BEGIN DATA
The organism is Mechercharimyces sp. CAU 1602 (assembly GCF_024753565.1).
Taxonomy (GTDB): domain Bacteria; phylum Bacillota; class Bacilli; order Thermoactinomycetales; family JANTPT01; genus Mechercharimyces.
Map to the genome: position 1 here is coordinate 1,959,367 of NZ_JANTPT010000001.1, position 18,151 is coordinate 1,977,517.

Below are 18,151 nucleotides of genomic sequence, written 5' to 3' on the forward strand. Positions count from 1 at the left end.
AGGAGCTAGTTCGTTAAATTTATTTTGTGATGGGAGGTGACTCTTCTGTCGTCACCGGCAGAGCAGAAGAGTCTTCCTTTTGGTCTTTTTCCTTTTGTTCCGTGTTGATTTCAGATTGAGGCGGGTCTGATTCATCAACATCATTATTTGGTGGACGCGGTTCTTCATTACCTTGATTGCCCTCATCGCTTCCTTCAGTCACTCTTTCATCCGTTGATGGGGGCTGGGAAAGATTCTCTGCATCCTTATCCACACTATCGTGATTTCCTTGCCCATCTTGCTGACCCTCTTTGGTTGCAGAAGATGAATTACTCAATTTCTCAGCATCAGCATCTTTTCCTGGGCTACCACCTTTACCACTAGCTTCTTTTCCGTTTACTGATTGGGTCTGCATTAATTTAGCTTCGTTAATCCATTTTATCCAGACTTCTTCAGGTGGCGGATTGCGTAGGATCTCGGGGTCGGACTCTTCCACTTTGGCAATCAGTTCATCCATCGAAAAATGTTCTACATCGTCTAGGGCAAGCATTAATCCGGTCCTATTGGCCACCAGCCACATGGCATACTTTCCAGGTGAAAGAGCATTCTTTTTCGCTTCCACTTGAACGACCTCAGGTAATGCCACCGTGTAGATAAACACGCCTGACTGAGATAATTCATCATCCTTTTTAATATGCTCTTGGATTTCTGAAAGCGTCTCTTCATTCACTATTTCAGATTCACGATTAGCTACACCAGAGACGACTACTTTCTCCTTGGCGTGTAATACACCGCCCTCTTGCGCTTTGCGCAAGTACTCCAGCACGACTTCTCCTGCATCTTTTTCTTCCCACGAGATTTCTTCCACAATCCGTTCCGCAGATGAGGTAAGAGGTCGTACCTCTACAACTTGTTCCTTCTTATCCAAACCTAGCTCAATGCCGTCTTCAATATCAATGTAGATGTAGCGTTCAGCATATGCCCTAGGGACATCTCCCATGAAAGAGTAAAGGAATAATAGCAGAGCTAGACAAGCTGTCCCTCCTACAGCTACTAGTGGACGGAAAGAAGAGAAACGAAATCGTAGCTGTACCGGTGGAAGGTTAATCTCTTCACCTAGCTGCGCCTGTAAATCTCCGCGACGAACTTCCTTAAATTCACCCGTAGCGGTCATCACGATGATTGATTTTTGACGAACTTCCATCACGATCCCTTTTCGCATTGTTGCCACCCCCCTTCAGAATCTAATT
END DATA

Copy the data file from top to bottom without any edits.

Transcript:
The organism is Mechercharimyces sp. CAU 1602 (assembly GCF_024753565.1).
Taxonomy (GTDB): domain Bacteria; phylum Bacillota; class Bacilli; order Thermoactinomycetales; family JANTPT01; genus Mechercharimyces.
Map to the genome: position 1 here is coordinate 1,959,367 of NZ_JANTPT010000001.1, position 18,151 is coordinate 1,977,517.

Below are 18,151 nucleotides of genomic sequence, written 5' to 3' on the forward strand. Positions count from 1 at the left end.
AGGAGCTAGTTCGTTAAATTTATTTTGTGATGGGAGGTGACTCTTCTGTCGTCACCGGCAGAGCAGAAGAGTCTTCCTTTTGGTCTTTTTCCTTTTGTTCCGTGTTGATTTCAGATTGAGGCGGGTCTGATTCATCAACATCATTATTTGGTGGACGCGGTTCTTCATTACCTTGATTGCCCTCATCGCTTCCTTCAGTCACTCTTTCATCCGTTGATGGGGGCTGGGAAAGATTCTCTGCATCCTTATCCACACTATCGTGATTTCCTTGCCCATCTTGCTGACCCTCTTTGGTTGCAGAAGATGAATTACTCAATTTCTCAGCATCAGCATCTTTTCCTGGGCTACCACCTTTACCACTAGCTTCTTTTCCGTTTACTGATTGGGTCTGCATTAATTTAGCTTCGTTAATCCATTTTATCCAGACTTCTTCAGGTGGCGGATTGCGTAGGATCTCGGGGTCGGACTCTTCCACTTTGGCAATCAGTTCATCCATCGAAAAATGTTCTACATCGTCTAGGGCAAGCATTAATCCGGTCCTATTGGCCACCAGCCACATGGCATACTTTCCAGGTGAAAGAGCATTCTTTTTCGCTTCCACTTGAACGACCTCAGGTAATGCCACCGTGTAGATAAACACGCCTGACTGAGATAATTCATCATCCTTTTTAATATGCTCTTGGATTTCTGAAAGCGTCTCTTCATTCACTATTTCAGATTCACGATTAGCTACACCAGAGACGACTACTTTCTCCTTGGCGTGTAATACACCGCCCTCTTGCGCTTTGCGCAAGTACTCCAGCACGACTTCTCCTGCATCTTTTTCTTCCCACGAGATTTCTTCCACAATCCGTTCCGCAGATGAGGTAAGAGGTCGTACCTCTACAACTTGTTCCTTCTTATCCAAACCTAGCTCAATGCCGTCTTCAATATCAATGTAGATGTAGCGTTCAGCATATGCCCTAGGGACATCTCCCATGAAAGAGTAAAGGAATAATAGCAGAGCTAGACAAGCTGTCCCTCCTACAGCTACTAGTGGACGGAAAGAAGAGAAACGAAATCGTAGCTGTACCGGTGGAAGGTTAATCTCTTCACCTAGCTGCGCCTGTAAATCTCCGCGACGAACTTCCTTAAATTCACCCGTAGCGGTCATCACGATGATTGATTTTTGACGAACTTCCATCACGATCCCTTTTCGCATTGTTGCCACCCCCCTTCAGAATCTAATT